In 2010 they laid two eggs - one of which hatched to produce Phoenix. She was at the flapping/branching stage when she developed a lung infection - which proved fatal. The immediate cause of death was acute bilateral mycotic pneumonia; additional tests were conducted to determine if there were underlying conditions that contributed to her demise, and the final cause of death was acute aspergillosis. They also laid two eggs in 2011, both of which hatched; the eaglets, named Alexandra for Alexandra Morton and David for David Suzuki, both fledged successfully.

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By: JudyB (offline) on Thursday, September 08 2011 @ 10:38 AM EDT  
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Doug Carrick's Eagle Timetable


Doug Carrick compiled these dates from 13 years of observing approximately 15 different breeding territories.

RETURN FROM MIGRATION – October 2, give or take 3 days.

MAJOR NEST BUILDING TIME
- From October 20 to November 15. Bringing branches to nest, large ones around the outside and fine twigs on the inside.

WINTER SURVIVAL TIME - November 15 to January 31. With shorter and colder days, nest-building stops. Much of their time is spent getting food, mostly fish but also winter-weakened birds and ducks.

MATING - Think of St Valentine’s Day, February 14 (a suitable time for mating) – but include the two weeks before and after this date – in other words, the whole month of February. Eagles are also seen mating in the first half of March, just a week or two before laying eggs But at no other times in the year.

FINAL NEST PREPARATION - A second flurry of nest-preparation takes place from mid-February to mid-March – adding more branches, followed by soft materials like dry grass and moss.

EGG LAYING - March 25, plus or minus one week. A second egg 2 or 3 days later.

BROODING – The male and female take turns sitting on the eggs for approximately 35 days – from March 25 to May 1, plus or minus one week. One could consider the month of April as the “brooding” month.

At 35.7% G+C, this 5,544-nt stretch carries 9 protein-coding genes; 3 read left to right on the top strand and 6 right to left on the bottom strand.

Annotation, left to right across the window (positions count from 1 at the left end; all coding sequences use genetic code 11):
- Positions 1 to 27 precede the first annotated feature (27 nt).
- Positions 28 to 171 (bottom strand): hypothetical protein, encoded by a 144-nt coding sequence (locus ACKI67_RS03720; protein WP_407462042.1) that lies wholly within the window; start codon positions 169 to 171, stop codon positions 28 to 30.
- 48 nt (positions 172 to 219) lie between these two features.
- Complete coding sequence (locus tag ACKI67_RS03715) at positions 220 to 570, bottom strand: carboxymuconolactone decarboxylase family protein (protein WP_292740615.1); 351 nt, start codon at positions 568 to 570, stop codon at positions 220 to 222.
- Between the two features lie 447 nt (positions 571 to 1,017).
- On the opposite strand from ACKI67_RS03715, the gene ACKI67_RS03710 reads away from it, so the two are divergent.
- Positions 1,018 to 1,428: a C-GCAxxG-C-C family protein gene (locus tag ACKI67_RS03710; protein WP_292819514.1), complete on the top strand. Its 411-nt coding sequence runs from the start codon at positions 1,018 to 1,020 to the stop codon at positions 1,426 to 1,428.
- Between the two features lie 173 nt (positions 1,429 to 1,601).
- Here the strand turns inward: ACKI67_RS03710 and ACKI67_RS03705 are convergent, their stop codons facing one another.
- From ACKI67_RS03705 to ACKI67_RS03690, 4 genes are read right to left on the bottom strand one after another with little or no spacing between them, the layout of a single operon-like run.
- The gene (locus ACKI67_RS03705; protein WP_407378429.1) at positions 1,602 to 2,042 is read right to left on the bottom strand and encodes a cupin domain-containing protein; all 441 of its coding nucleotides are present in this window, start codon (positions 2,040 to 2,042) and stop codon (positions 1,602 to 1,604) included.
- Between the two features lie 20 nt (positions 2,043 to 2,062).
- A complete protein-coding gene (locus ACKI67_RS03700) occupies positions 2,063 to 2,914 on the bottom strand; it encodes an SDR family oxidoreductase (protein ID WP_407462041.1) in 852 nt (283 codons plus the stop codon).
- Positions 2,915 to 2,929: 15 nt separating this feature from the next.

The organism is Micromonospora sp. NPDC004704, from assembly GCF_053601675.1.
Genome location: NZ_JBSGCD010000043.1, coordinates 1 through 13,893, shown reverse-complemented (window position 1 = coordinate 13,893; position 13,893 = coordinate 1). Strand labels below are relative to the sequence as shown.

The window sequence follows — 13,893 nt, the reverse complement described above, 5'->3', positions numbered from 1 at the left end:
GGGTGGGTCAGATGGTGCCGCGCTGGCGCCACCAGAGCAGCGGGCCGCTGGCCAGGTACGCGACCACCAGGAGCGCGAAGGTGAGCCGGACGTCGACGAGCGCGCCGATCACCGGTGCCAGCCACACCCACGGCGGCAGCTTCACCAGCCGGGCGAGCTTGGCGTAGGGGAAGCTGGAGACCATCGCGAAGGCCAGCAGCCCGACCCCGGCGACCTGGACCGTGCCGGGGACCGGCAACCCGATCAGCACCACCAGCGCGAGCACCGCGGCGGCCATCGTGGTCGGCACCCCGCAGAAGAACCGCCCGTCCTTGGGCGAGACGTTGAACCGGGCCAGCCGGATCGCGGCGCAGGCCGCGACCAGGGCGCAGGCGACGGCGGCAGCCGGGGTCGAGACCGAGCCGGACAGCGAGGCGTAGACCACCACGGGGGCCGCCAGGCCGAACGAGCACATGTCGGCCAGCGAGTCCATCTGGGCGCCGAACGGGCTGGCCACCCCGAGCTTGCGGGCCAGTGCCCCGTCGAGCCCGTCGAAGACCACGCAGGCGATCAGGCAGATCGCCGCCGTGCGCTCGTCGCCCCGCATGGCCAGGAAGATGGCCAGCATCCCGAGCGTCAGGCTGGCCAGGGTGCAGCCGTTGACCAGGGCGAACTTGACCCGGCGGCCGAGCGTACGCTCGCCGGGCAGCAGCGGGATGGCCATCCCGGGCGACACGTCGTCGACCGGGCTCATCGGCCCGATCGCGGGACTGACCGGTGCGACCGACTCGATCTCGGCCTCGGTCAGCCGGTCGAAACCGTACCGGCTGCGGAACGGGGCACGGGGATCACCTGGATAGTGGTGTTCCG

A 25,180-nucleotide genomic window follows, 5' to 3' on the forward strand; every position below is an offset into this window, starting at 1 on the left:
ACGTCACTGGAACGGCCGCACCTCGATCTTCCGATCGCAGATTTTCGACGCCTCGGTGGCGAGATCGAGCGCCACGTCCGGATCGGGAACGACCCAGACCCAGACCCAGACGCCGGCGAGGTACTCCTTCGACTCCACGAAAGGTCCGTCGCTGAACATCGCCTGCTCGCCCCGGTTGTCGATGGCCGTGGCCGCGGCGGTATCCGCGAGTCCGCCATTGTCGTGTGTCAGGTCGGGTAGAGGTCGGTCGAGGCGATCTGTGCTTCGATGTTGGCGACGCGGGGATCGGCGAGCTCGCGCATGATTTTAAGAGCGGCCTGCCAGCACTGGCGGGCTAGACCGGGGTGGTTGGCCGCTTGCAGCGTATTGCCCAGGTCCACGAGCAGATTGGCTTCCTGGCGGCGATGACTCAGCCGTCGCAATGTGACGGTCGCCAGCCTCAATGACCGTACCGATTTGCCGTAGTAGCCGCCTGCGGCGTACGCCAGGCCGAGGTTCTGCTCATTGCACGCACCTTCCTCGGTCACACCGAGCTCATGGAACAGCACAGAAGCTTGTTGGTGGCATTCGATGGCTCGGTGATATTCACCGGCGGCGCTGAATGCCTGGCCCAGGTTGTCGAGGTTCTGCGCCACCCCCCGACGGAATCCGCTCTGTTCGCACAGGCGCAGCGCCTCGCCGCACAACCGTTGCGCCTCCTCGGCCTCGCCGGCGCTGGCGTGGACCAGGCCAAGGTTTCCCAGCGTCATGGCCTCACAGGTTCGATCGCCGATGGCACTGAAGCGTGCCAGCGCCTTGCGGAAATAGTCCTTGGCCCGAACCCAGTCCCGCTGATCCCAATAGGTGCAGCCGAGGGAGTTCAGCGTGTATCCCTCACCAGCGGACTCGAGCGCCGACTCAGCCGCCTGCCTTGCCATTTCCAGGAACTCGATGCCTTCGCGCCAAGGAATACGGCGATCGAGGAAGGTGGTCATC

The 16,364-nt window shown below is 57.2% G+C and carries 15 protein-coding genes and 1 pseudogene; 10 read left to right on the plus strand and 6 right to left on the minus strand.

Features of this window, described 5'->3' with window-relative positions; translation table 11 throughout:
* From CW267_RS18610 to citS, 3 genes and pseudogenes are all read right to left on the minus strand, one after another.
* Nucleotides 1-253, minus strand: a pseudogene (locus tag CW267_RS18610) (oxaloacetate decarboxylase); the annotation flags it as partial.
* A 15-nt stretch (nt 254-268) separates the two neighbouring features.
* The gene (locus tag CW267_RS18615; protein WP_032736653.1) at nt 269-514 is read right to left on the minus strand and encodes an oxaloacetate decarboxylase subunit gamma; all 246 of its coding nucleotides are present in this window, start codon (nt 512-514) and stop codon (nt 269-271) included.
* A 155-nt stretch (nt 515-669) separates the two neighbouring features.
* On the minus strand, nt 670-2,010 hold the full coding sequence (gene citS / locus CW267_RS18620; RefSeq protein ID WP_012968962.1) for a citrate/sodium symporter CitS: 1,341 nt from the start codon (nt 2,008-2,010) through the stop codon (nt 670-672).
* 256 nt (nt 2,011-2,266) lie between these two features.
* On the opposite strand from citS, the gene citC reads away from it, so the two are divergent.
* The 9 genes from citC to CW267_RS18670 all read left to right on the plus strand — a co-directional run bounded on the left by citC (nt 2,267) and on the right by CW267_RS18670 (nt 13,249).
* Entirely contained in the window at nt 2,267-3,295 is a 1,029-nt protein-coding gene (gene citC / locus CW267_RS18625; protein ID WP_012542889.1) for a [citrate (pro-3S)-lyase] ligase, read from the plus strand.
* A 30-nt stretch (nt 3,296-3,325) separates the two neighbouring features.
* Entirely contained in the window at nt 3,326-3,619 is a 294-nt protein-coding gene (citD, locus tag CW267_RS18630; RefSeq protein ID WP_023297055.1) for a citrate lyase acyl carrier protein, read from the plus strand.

CHICKS HATCH - May 1, plus or minus one week.

CHICK DEVELOPMENT - Peeps can be heard by June 10 - Sitting on edge of nest by June 20 - Flapping wings by June 25 - Flapping and Jumping by July 10

FIRST FLIGHT - July 25, plus or minus one week. (85 days after hatching)

MIGRATION OFF ISLAND
– from mid-August to September. This migration includes adults, new eaglets and any other non-breeding eagles. All eagles go.

ADULT EAGLES (0NLY) RETURN TO ISLAND - October 2, plus or minus one week

IMMATURES STRAGGLE BACK TO ISLAND - One or two arrive back in November, a few in December and increasing numbers in the next few months.

Dates will be earlier for nests in southern Vancouver Island and the Fraser Valley and later in northern Vancouver Island and up the coast

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By: JudyB (offline) on Thursday, September 08 2011 @ 12:03 PM EDT  
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A BRIEF HISTORY OF HORNBY ISLAND

Ten thousand years ago, three thousand years after the last glacier retreated, the receding seas started slowly to reveal Hornby Island with much the same shape that it is today. Vegetation started to grow and by five thousand years ago people from Deep Bay were visiting the Island gathering the Island's bounty and fishing from its shores.

Hornby Island and its surrounds, immediately prior to the advent of western civilization, was the territory of the Pentlatch, a people belonging to the Coast Salish group of West Coast people. They and their ancestors, being semi-nomadic, used the Island seasonally and cyclically nine months of the year and became part of the Island's ecosystem. The island could provide for nearly all their needs.


To read more, go here...

click here>>>HISTORY OF HORNBY ISLAND

A geographical map of present day Hornby Island...




Ma and Pa's territory is approximately from Grassy Point on the north to Hidden Bay to the south (red rectangle)

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By: JudyB (offline) on Thursday, September 08 2011 @ 12:07 PM EDT